Tag Archives: Birkbeck

“Don’t call me El Chapo!”

Azucena Garcia Gutierrez has made it her mission to represent the very best of Mexican culture to the rest of the world. This is her #BBK Grad story.

This is a photo of Azucena Garcia Gutierrez

Growing up in Toluca, a city close to Mexico City with parents who didn’t graduate but who still provided for their small family has given Azucena a perspective on life which has her always returning to her humble beginnings.

With just one sibling, the two had spent practically all their lives side by side so when Azucena decided to leave Mexico to study MA Applied Linguistics and Communication at Birkbeck, it left her stunned and a little lost. Not surprisingly, her sister would go on to also study languages.

Seeing first-hand the misconceptions that prevail about Mexico was part of Azucena’s culture shock throughout her international travel: “People would shout out ‘El Chapo!’ They had a view of Mexico which concerned me. When I was growing up as a teenager, it was very safe. But I realise the situation with crime is bad now; but that is not the only thing we have to share with the world.”

At Birkbeck, she would make every effort to explain the best parts about Mexico: the diversity and richness of the country, wanting to show others “what Mexicans are made of.” She applauds Birkbeck for its encouragement of international community and the support of students who comprise that. Azucena is both a Chevening scholar and the winner of the Michel Blanc prize for best MA dissertation and credits both with supporting students, like her, from around the globe.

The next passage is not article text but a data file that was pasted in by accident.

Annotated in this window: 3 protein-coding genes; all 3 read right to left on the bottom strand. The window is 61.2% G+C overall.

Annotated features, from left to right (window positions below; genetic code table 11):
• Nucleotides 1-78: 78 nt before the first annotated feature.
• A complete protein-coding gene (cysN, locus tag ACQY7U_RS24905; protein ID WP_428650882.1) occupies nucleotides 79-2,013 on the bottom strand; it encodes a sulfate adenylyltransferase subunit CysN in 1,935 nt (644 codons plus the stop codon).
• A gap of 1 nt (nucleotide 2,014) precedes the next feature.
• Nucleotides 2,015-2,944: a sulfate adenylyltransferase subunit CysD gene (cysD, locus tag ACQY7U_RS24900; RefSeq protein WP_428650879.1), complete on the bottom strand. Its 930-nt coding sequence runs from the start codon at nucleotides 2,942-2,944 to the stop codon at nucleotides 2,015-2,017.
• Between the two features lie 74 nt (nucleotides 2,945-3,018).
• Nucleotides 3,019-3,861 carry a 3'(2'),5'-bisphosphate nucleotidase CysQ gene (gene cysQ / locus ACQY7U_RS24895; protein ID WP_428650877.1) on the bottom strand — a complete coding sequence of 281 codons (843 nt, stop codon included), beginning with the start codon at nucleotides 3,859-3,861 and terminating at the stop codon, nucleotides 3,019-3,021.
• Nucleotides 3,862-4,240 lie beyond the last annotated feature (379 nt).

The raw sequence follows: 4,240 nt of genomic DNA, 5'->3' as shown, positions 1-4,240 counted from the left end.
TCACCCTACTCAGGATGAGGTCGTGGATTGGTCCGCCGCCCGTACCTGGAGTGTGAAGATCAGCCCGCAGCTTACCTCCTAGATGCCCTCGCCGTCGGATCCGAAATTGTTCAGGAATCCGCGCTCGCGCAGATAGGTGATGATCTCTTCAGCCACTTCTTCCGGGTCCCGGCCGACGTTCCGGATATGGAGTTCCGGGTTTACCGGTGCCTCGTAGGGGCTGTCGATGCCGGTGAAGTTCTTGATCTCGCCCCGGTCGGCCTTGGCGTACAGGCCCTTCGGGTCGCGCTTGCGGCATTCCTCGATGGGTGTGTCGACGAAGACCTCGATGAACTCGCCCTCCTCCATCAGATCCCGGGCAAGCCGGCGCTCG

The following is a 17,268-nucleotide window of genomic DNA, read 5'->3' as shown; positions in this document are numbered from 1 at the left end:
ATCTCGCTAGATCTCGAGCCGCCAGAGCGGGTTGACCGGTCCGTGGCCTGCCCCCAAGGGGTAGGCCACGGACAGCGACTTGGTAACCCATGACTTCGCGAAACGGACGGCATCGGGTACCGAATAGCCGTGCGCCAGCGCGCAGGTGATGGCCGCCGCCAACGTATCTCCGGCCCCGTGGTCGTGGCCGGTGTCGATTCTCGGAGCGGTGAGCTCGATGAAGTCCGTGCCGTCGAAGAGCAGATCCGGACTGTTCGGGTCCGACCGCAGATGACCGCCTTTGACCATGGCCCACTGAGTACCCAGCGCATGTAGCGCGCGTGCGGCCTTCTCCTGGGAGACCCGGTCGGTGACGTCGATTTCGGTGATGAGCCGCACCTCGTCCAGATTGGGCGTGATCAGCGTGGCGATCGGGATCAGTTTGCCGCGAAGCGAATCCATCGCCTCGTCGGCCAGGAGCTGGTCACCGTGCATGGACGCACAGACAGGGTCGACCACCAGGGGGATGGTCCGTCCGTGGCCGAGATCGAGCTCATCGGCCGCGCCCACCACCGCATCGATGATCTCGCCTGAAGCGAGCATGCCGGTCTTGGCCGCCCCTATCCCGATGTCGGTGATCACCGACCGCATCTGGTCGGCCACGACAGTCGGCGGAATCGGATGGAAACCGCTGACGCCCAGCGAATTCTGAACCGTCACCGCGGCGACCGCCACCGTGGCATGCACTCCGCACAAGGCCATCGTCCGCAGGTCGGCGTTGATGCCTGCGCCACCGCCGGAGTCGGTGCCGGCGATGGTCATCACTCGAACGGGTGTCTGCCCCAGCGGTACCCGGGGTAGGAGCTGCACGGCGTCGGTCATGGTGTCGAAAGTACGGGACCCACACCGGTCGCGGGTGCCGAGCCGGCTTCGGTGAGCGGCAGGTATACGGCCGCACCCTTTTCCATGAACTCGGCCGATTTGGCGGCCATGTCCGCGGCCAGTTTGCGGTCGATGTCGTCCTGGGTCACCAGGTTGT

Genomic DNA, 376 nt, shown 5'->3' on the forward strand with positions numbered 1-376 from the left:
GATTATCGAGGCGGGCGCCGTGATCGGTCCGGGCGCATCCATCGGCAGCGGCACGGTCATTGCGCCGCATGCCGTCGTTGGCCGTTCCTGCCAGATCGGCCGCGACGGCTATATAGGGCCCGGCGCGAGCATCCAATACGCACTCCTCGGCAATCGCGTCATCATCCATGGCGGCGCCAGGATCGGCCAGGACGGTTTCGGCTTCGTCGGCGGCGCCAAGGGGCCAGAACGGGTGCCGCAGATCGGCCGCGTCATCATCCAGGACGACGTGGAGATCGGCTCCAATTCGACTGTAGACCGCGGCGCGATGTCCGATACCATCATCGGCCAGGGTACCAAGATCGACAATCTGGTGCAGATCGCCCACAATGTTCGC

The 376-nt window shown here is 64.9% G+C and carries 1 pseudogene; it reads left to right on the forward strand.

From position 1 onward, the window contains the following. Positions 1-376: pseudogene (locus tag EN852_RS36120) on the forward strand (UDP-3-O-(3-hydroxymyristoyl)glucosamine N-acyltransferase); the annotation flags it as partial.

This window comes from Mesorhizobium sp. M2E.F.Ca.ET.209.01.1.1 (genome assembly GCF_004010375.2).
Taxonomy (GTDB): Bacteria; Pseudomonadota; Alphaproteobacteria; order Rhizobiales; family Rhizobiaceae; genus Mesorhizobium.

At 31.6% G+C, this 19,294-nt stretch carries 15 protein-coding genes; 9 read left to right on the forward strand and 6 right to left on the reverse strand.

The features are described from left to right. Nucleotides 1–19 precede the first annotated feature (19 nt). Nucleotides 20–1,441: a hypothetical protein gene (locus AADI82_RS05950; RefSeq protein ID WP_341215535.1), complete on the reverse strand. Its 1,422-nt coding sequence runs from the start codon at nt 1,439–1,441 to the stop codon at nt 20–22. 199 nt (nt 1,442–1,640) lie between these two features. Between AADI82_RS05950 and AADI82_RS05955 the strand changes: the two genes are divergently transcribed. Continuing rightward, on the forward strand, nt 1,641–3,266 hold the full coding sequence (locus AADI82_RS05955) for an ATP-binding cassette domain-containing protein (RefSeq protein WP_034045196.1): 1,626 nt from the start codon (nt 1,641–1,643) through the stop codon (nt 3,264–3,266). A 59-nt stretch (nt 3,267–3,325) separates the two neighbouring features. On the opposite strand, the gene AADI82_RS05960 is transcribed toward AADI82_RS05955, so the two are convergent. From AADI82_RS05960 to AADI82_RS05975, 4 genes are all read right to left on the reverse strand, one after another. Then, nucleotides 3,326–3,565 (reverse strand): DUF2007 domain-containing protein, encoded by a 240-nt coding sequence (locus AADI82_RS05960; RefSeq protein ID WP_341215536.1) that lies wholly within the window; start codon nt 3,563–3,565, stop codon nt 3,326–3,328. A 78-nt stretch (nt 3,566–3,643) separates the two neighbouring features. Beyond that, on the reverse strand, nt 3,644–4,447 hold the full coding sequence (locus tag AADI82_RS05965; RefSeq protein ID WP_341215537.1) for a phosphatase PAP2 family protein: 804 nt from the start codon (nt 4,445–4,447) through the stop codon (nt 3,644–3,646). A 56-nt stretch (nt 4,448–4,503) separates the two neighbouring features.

Whilst lamenting the fact that indigenous languages are dying out in Mexico, Azucena also recognises the value in being able to speak English, seeing this “open doors for so many, including myself.” It was just fifteen years ago, at the age of 18 years, that she made the decision to be an English language teacher. She had previously learnt English at secondary school and found it hard at first, especially since her first teacher was American and spoke very fast.

It’s that experience and understanding which now crosses over into her own teaching of English. She witnesses students who are challenged with learning English as their second language but is fervent in her teaching and reinforces the message that the hurdles of learning another language, especially English, must be overcome in order to reach one’s aspirations.

For her beloved home country of Mexico, this is a matter which is even more paramount. With the Organisation for Economic Cooperation and Development (OECD) recently citing Mexico as the second most unequal country, education reform is a critical matter Azucena wishes to address. She says, “Education means hope for Mexico. When the people of a country are well educated, things will improve, it will shape better citizens and give them a thirst for knowledge which will contribute to a better country.”